Improvement in Disease Activity With Long-Term Ixekizumab in axSpA

“Almost 70% of patients in the COAST program remained on IXE treatment for 3 years”

In patients with axial spondyloarthritis (axSpA), long-term treatment with the monoclonal antibody ixekizumab was found to improve disease activity, according to study findings published in The Journal of Rheumatology.

In the COAST program, ixekizumab showed efficacy at week 16 in patients with radiographic axSpA (r-axSpA) and nonradiographic (nr-axSpA), with efficacy maintained through 2 years and no new safety signals reported.

Eligible participants in the current study completed 1 of the 2 original studies in r-axSpA (COAST-V; Identifier: NCT02696785 or COAST-W; Identifier: NCT02696798) or the original study in nr-axSpA (COAST-X; Identifier: NCT02757352) and were permitted to enroll in COAST-Y ( Identifier: NCT03129100).

Participants in COAST-Y had r-axSpA and were biologic disease-modifying antirheumatic drug (bDMARD)-naive (COAST-V) or tumor necrosis factor inhibitor (TNFi)-experienced (COAST-W), along with those with nr-axSpA who were bDMARD-naive (COAST-X). Participants were able to receive treatment with ixekizumab 80 mg every 2 weeks or every 4 weeks, for up to a total of 156 weeks (52 weeks of treatment in the original study plus 104 weeks of treatment in COAST-Y).

This analysis of patients with axSpA in the COAST program demonstrates that the safety profile of IXE is consistent with the established long-term safety profile.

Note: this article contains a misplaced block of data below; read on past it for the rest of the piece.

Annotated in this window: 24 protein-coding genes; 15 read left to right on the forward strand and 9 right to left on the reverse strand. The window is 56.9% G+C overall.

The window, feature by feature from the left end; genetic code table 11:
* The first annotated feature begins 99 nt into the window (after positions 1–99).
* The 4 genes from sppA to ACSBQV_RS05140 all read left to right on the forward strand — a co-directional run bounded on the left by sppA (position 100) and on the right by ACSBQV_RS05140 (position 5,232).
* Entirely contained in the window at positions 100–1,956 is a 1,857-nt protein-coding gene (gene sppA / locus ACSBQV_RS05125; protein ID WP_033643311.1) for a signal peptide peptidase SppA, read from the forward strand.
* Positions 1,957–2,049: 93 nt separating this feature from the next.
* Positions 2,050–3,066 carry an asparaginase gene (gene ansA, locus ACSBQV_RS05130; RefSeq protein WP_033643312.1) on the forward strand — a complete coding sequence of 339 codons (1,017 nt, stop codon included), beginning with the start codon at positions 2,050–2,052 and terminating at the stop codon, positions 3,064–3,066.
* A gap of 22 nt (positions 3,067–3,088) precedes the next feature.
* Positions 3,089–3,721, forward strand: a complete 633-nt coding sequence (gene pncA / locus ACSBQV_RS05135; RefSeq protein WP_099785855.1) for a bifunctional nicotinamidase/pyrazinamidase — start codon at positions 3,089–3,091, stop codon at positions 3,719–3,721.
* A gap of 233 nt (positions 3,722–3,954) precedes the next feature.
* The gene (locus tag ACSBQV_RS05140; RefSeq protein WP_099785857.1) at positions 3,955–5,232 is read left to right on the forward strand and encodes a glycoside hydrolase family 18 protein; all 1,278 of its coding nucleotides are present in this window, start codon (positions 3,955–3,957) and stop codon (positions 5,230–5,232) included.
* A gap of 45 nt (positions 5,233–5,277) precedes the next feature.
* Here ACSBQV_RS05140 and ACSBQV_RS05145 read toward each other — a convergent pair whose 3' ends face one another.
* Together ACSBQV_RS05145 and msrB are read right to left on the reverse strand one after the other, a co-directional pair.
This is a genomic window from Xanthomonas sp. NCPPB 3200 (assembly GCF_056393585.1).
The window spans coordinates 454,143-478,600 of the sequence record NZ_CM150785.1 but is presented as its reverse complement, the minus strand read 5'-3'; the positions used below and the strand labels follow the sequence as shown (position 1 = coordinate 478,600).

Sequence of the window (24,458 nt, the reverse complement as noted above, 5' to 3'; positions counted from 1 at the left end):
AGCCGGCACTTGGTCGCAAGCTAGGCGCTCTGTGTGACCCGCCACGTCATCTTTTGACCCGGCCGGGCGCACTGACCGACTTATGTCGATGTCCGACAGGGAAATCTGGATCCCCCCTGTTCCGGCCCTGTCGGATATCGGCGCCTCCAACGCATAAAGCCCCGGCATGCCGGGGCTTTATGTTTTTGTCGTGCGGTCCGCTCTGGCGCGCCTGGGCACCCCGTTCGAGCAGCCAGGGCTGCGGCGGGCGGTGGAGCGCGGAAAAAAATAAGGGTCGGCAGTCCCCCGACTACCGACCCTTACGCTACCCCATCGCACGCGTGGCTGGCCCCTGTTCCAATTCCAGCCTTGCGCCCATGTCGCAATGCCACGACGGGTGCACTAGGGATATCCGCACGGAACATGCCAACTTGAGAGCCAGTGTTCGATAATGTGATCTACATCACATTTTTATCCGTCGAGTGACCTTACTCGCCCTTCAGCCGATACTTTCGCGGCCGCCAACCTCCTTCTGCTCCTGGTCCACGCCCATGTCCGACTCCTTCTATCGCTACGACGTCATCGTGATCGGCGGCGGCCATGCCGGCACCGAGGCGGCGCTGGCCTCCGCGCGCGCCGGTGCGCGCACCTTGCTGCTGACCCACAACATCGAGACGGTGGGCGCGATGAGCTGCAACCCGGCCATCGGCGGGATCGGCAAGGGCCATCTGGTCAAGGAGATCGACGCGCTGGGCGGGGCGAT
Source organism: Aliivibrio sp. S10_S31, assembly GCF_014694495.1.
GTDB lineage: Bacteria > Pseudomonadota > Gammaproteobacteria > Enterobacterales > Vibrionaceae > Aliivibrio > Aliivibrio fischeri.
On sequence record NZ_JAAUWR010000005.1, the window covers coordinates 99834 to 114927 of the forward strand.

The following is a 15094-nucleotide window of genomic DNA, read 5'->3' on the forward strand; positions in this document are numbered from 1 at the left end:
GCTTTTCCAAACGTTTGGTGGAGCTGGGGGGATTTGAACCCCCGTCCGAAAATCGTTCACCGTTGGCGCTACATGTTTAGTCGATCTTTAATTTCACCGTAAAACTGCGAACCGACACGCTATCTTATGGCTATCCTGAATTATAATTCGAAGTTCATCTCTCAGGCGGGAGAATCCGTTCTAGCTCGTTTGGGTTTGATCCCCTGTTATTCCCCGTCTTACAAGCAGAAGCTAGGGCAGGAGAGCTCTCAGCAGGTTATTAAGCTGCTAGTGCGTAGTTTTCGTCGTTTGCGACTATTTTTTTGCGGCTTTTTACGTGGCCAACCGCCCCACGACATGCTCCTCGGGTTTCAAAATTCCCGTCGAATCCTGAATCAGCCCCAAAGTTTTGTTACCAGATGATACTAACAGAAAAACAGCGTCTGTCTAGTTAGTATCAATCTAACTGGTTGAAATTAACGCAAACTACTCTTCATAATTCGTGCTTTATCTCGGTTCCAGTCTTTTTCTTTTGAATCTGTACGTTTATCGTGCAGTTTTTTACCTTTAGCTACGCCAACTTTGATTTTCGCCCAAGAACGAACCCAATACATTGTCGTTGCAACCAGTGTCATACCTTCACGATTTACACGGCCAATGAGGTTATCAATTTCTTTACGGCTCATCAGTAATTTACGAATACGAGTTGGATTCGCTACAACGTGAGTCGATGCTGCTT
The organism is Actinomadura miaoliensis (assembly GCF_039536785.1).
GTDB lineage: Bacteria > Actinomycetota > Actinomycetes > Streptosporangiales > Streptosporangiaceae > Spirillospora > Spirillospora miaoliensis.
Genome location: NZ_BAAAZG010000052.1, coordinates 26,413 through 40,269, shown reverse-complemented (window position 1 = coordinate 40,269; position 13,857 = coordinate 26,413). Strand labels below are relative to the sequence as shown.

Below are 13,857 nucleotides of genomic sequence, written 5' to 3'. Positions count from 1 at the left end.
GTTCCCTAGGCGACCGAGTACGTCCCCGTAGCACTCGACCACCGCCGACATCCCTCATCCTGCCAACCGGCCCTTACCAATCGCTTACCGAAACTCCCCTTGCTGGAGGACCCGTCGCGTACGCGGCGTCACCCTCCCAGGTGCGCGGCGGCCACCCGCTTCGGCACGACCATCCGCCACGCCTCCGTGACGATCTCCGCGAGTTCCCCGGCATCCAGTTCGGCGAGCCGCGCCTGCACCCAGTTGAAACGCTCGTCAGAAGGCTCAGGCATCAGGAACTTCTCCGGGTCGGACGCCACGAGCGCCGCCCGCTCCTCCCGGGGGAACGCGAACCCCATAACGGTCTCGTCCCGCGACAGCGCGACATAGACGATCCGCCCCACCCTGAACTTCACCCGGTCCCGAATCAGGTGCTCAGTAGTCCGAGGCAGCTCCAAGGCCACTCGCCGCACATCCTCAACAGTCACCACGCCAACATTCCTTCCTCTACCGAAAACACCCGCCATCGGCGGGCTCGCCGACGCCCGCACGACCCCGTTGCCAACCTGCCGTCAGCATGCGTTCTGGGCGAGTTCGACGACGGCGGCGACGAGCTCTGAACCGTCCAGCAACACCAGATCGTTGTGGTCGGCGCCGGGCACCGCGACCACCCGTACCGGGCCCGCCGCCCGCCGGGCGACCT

In the current analysis, the subgroup of patients who received at least 1 dose of ixekizumab during the 3-year COAST program was assessed to evaluate the efficacy and safety of ixekizumab.

Overall, 932 participants received at least 1 dose of ixekizumab between week 0 and 156. Among these individuals, 82.9% (n=773) entered COAST-Y following completion of the original COAST studies, with 67.7% (n=631) completing a total of 3 years of the COAST program.

A total of 414 individuals received treatment with at least1 dose of ixekizumab every 4 weeks, with 288 (67.9%) of these participants completing 3 years of the COAST program.

Results of the study showed that treatment-emergent adverse events (TEAEs) were reported at an incidence rate (IR) of 38.0 per 100 patient-years (PYs). The IRs for TEAEs with ixekizumab every 4 weeks and every 2 weeks were 43.3 and 37.9 per 100 PYs, respectively.

Infections (IR, 25.7 per 100 PYs) and injection-site reactions (IR, 7.4 per 100 PYs) were the most frequently reported TEAEs. Of note, the majority of TEAEs were mild or moderate in severity, with 7.1% associated with discontinuation of the study drug (IR, 3.1 per 100 PYs). Overall, 3 deaths were reported.

More than half of the participants from COAST-V, COAST-W, and COAST X who received ixekizumab every 4 weeks attained Ankylosing Spondylitis Disease Activity Score (ASDAS) clinically important improvement by week 52, which was sustained through week 156.

A key limitation of the study was the escalation of patients who received ixekizumab every 4 weeks to receiving it every 2 weeks, which was performed strictly at the investigator’s discretion, with no specific or predefined criteria.

The researchers also noted, “Almost 70% of patients in the COAST program remained on [ixekizumab] treatment through 3 years.”

Disclosure: Some of the study authors have declared affiliations with biotech, pharmaceutical, and/or device companies. Please see the original reference for a full list of authors’ disclosures. 


Deodhar A, Poddubnyy D, Rahman P, et al. Long-term safety and efficacy of ixekizumab in patients with axial spondyloarthritis: 3-year data from the COAST program. J Rheumatol. Published online February 15, 2023. doi:10.3899/jrheum.221022